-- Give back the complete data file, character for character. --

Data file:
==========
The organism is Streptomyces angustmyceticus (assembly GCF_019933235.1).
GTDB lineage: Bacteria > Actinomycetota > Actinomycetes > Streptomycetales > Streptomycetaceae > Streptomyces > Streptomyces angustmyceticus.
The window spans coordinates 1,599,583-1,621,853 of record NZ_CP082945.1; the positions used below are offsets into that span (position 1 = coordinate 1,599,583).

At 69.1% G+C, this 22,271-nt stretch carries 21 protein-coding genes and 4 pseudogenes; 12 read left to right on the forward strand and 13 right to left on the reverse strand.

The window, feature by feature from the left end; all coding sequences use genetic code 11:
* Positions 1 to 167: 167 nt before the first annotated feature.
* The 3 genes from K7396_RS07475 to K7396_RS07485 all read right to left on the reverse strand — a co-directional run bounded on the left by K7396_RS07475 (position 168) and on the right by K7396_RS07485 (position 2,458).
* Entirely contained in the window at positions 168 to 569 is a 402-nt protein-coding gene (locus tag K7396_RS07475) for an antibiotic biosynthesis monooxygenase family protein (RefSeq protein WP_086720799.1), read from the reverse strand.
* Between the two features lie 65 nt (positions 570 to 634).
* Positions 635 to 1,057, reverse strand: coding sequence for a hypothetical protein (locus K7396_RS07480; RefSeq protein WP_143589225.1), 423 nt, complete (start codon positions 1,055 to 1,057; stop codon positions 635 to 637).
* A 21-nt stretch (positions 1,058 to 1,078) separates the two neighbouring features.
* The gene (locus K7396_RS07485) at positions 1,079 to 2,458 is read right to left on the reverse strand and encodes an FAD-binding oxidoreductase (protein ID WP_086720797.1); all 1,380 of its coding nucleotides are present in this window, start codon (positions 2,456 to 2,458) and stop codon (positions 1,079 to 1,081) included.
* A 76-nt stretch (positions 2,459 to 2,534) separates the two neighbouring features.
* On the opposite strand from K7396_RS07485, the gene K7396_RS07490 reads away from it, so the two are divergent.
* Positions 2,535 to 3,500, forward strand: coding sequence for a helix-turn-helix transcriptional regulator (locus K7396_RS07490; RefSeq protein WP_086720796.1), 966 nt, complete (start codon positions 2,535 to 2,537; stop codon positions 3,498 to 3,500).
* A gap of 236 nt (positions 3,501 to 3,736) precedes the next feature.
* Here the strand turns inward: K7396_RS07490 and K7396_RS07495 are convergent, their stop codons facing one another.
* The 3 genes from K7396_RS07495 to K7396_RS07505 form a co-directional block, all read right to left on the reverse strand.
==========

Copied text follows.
The organism is Streptomyces angustmyceticus (assembly GCF_019933235.1).
GTDB lineage: Bacteria > Actinomycetota > Actinomycetes > Streptomycetales > Streptomycetaceae > Streptomyces > Streptomyces angustmyceticus.
The window spans coordinates 1,599,583-1,621,853 of record NZ_CP082945.1; the positions used below are offsets into that span (position 1 = coordinate 1,599,583).

At 69.1% G+C, this 22,271-nt stretch carries 21 protein-coding genes and 4 pseudogenes; 12 read left to right on the forward strand and 13 right to left on the reverse strand.

The window, feature by feature from the left end; all coding sequences use genetic code 11:
* Positions 1 to 167: 167 nt before the first annotated feature.
* The 3 genes from K7396_RS07475 to K7396_RS07485 all read right to left on the reverse strand — a co-directional run bounded on the left by K7396_RS07475 (position 168) and on the right by K7396_RS07485 (position 2,458).
* Entirely contained in the window at positions 168 to 569 is a 402-nt protein-coding gene (locus tag K7396_RS07475) for an antibiotic biosynthesis monooxygenase family protein (RefSeq protein WP_086720799.1), read from the reverse strand.
* Between the two features lie 65 nt (positions 570 to 634).
* Positions 635 to 1,057, reverse strand: coding sequence for a hypothetical protein (locus K7396_RS07480; RefSeq protein WP_143589225.1), 423 nt, complete (start codon positions 1,055 to 1,057; stop codon positions 635 to 637).
* A 21-nt stretch (positions 1,058 to 1,078) separates the two neighbouring features.
* The gene (locus K7396_RS07485) at positions 1,079 to 2,458 is read right to left on the reverse strand and encodes an FAD-binding oxidoreductase (protein ID WP_086720797.1); all 1,380 of its coding nucleotides are present in this window, start codon (positions 2,456 to 2,458) and stop codon (positions 1,079 to 1,081) included.
* A 76-nt stretch (positions 2,459 to 2,534) separates the two neighbouring features.
* On the opposite strand from K7396_RS07485, the gene K7396_RS07490 reads away from it, so the two are divergent.
* Positions 2,535 to 3,500, forward strand: coding sequence for a helix-turn-helix transcriptional regulator (locus K7396_RS07490; RefSeq protein WP_086720796.1), 966 nt, complete (start codon positions 2,535 to 2,537; stop codon positions 3,498 to 3,500).
* A gap of 236 nt (positions 3,501 to 3,736) precedes the next feature.
* Here the strand turns inward: K7396_RS07490 and K7396_RS07495 are convergent, their stop codons facing one another.
* The 3 genes from K7396_RS07495 to K7396_RS07505 form a co-directional block, all read right to left on the reverse strand.